GPU Based mining machines

A graphics card based miner is useful because algorithms such as Bitcoin’s SHA-256 algorithm, are “simple computations” in the sense that it is the same process over and over again until you hit a “winning number” as previously mentioned. Graphics cards excel and are made specifically to output the same, or very similar images over and over again, with the introduction of technologies such as CUDA from Nvidia, one can program a video card using C or Python in order to use them to computer mathematical algorithms. This allowed graphics cards to improve performances by using matrices to determine 3D visuals and more effectively calculate when to output what. This same technology is useful as it can be tweaked in order to solve hashes and in turn “mine” cryptocurrencies. One problem that arises when working with larger datasets is the need for more hardware. This means that Graphics cards have more parallel working units, which means many more transistors that need to work per each instruction. With more hardware comes more energy use and more heat dissipation and of course makes the architecture larger in comparison to a CPU. (Serapiglia, 47). However, their technology makes them much more efficient than CPUs when asked to work on large, simple datasets as mentioned previously. The introduction of GPU based mining rigs had seen an increase in the collective hashrate from 7 mh/s to upwards of 1.7 ph/s (Serapiglia).

Open Source FPGA miners

FPGA miners have become more popular recently as they are very efficient and can be programmed to solely focus all of their hardware on solving these cryptocurrency algorithms. This is something where graphics cards lack as they are really meant to perform other operations as well. This is also very important as unlike most other mining machines, FPGA miners can be reprogrammed and implemented to solve other algorithms and potentially mine multiple cryptocurrencies (Dotemoto, 32). On top of this, they also take up a smaller footprint and require less power and less hardware to accomplish the task efficiently. There are many different types of FPGA boards and they come with varying hardware and power consumption ratings. FPGA Guide compares one of their top of the line FPGA boards, the Xilinx BCU1525 with the Nvidia GTX 1080 ti graphics card, which is one of the flagship graphics cards available for cryptomining. They show the FPGA trumping the 1080ti in multiple algorithms: Keccak-ZP, Keccak, and Lyra2z. The FPGA produces hashrates of 12.6 gh/s, 40 mh/s, and 12.6 gh/s on each of these algorithms respectively, while the gpu performs at 1.26 gh/s 3.8 mh/s and 1.24 gh/s all with around the same power dissipation of around 200-250 watts (FPGA Guide). This shows that FPGAs are superior to GPU systems and are very efficient in solving algorithms for crypto mining. Companies like Butterfly Labs had gotten creative and developed machines that were basically utilizing multiple (in Butterfly Labs case – 16) FPGAs all for the singular purpose of solving algorithms. Their Jalapenos were rated at 4.5 gh/s, which were their cheapest and smallest miner at $149 usd. While their next step up, the $1299 SC Singles, were rated at 60 gh/s. Finally, the unrealistic, $30,000 SC MiniRigs were rated at 1,500 gh/s (Taylor, 7). Obviously with this amount of hardware, the power and heat dissipation is outrageous. Taylor mentions that one MiniRig was composed of 16 spartan-6 FPGAs and the power output of one of the MiniRigs is approximately 2500-2700 watts. That is considerably more than any other method mentioned so far, but it is proportional to the hashrates the machine offered. Machines like the MiniRig while producing otherworldly hashrates, were not necessarily efficient because of the expense, and power that it cost to run them.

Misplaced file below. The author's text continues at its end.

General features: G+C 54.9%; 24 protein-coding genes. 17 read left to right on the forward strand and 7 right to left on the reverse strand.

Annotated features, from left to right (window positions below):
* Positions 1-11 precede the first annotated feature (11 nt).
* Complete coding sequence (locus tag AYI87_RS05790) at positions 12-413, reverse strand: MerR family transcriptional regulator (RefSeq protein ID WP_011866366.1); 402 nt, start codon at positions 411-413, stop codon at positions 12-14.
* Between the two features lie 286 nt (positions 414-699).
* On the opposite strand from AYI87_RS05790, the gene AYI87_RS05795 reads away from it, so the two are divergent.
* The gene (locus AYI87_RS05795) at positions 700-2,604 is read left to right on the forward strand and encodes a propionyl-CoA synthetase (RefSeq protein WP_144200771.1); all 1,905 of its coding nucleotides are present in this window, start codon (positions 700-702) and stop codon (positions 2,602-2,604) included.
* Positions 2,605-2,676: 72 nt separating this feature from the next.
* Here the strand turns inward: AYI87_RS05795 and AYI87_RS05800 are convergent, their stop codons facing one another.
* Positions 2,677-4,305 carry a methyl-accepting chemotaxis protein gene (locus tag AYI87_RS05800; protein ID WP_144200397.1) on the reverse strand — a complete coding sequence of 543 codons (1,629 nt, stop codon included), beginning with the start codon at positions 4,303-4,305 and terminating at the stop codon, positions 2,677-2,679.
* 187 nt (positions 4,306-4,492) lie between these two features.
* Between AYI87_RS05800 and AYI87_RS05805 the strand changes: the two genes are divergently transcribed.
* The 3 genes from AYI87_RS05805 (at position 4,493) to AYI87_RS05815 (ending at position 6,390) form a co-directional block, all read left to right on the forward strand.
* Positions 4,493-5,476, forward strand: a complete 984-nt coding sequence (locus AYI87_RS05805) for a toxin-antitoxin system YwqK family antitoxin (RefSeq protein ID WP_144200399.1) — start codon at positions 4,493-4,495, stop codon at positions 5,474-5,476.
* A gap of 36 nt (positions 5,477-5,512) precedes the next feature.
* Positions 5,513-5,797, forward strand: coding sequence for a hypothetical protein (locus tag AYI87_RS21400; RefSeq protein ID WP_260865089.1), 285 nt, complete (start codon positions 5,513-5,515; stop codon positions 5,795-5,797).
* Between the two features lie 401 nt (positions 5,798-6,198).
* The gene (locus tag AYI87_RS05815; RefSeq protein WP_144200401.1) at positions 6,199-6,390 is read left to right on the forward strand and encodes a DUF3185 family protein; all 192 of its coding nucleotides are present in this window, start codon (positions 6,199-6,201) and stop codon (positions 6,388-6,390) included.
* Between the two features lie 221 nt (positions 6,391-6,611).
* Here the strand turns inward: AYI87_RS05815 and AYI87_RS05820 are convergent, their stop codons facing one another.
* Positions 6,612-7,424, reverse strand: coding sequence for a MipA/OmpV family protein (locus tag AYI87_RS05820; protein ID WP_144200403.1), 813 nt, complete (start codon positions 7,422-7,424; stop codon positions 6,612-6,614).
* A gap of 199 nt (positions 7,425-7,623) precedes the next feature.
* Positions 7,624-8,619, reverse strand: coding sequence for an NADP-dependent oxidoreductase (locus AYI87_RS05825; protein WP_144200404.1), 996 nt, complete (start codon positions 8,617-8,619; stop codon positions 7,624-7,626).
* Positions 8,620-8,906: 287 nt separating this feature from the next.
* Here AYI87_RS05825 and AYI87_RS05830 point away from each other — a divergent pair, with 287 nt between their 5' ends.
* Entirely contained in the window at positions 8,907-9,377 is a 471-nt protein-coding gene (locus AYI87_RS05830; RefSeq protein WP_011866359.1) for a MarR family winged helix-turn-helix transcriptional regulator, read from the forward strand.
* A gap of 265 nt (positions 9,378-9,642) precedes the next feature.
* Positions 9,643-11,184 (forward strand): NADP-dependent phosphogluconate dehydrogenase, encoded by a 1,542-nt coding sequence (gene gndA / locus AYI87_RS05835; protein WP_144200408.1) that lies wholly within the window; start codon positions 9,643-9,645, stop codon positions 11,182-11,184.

ASIC miners